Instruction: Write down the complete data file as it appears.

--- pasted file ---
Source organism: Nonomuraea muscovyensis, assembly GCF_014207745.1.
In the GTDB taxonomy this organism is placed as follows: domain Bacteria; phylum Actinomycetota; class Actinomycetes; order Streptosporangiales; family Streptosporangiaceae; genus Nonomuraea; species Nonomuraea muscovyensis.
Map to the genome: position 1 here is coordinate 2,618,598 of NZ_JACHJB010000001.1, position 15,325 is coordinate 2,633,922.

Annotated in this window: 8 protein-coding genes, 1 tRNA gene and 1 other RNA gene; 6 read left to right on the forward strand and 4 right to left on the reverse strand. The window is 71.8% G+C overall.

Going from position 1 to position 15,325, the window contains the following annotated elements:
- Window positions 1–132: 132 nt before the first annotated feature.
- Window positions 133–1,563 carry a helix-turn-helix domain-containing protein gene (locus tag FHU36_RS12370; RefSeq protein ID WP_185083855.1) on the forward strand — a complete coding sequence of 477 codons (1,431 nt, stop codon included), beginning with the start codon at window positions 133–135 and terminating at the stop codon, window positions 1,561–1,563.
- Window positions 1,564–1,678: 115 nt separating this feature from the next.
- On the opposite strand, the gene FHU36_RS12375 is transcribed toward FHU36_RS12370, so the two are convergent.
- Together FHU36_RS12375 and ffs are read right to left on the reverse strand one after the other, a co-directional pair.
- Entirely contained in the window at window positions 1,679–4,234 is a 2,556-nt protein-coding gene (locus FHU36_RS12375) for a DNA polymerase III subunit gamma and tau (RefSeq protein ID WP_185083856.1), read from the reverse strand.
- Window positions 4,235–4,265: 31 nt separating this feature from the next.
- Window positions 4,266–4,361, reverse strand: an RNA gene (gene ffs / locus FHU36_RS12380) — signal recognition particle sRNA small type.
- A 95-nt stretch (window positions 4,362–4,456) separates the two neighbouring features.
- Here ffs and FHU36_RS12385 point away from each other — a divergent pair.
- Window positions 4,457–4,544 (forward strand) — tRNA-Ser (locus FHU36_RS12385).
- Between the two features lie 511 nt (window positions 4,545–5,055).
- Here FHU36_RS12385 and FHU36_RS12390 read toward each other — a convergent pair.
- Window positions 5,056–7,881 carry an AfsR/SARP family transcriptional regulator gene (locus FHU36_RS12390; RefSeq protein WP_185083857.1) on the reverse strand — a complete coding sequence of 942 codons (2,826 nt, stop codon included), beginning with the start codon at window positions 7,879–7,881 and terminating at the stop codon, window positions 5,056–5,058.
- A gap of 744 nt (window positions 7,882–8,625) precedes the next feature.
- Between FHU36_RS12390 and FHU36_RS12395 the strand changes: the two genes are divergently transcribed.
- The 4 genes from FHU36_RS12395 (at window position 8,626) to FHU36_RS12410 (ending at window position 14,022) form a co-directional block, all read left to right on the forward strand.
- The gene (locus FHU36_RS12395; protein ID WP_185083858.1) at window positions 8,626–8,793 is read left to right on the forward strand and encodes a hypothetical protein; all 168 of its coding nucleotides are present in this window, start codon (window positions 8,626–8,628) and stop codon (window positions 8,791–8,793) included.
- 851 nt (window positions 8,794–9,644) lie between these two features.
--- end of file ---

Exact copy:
Source organism: Nonomuraea muscovyensis, assembly GCF_014207745.1.
In the GTDB taxonomy this organism is placed as follows: domain Bacteria; phylum Actinomycetota; class Actinomycetes; order Streptosporangiales; family Streptosporangiaceae; genus Nonomuraea; species Nonomuraea muscovyensis.
Map to the genome: position 1 here is coordinate 2,618,598 of NZ_JACHJB010000001.1, position 15,325 is coordinate 2,633,922.

Annotated in this window: 8 protein-coding genes, 1 tRNA gene and 1 other RNA gene; 6 read left to right on the forward strand and 4 right to left on the reverse strand. The window is 71.8% G+C overall.

Going from position 1 to position 15,325, the window contains the following annotated elements:
- Window positions 1–132: 132 nt before the first annotated feature.
- Window positions 133–1,563 carry a helix-turn-helix domain-containing protein gene (locus tag FHU36_RS12370; RefSeq protein ID WP_185083855.1) on the forward strand — a complete coding sequence of 477 codons (1,431 nt, stop codon included), beginning with the start codon at window positions 133–135 and terminating at the stop codon, window positions 1,561–1,563.
- Window positions 1,564–1,678: 115 nt separating this feature from the next.
- On the opposite strand, the gene FHU36_RS12375 is transcribed toward FHU36_RS12370, so the two are convergent.
- Together FHU36_RS12375 and ffs are read right to left on the reverse strand one after the other, a co-directional pair.
- Entirely contained in the window at window positions 1,679–4,234 is a 2,556-nt protein-coding gene (locus FHU36_RS12375) for a DNA polymerase III subunit gamma and tau (RefSeq protein ID WP_185083856.1), read from the reverse strand.
- Window positions 4,235–4,265: 31 nt separating this feature from the next.
- Window positions 4,266–4,361, reverse strand: an RNA gene (gene ffs / locus FHU36_RS12380) — signal recognition particle sRNA small type.
- A 95-nt stretch (window positions 4,362–4,456) separates the two neighbouring features.
- Here ffs and FHU36_RS12385 point away from each other — a divergent pair.
- Window positions 4,457–4,544 (forward strand) — tRNA-Ser (locus FHU36_RS12385).
- Between the two features lie 511 nt (window positions 4,545–5,055).
- Here FHU36_RS12385 and FHU36_RS12390 read toward each other — a convergent pair.
- Window positions 5,056–7,881 carry an AfsR/SARP family transcriptional regulator gene (locus FHU36_RS12390; RefSeq protein WP_185083857.1) on the reverse strand — a complete coding sequence of 942 codons (2,826 nt, stop codon included), beginning with the start codon at window positions 7,879–7,881 and terminating at the stop codon, window positions 5,056–5,058.
- A gap of 744 nt (window positions 7,882–8,625) precedes the next feature.
- Between FHU36_RS12390 and FHU36_RS12395 the strand changes: the two genes are divergently transcribed.
- The 4 genes from FHU36_RS12395 (at window position 8,626) to FHU36_RS12410 (ending at window position 14,022) form a co-directional block, all read left to right on the forward strand.
- The gene (locus FHU36_RS12395; protein ID WP_185083858.1) at window positions 8,626–8,793 is read left to right on the forward strand and encodes a hypothetical protein; all 168 of its coding nucleotides are present in this window, start codon (window positions 8,626–8,628) and stop codon (window positions 8,791–8,793) included.
- 851 nt (window positions 8,794–9,644) lie between these two features.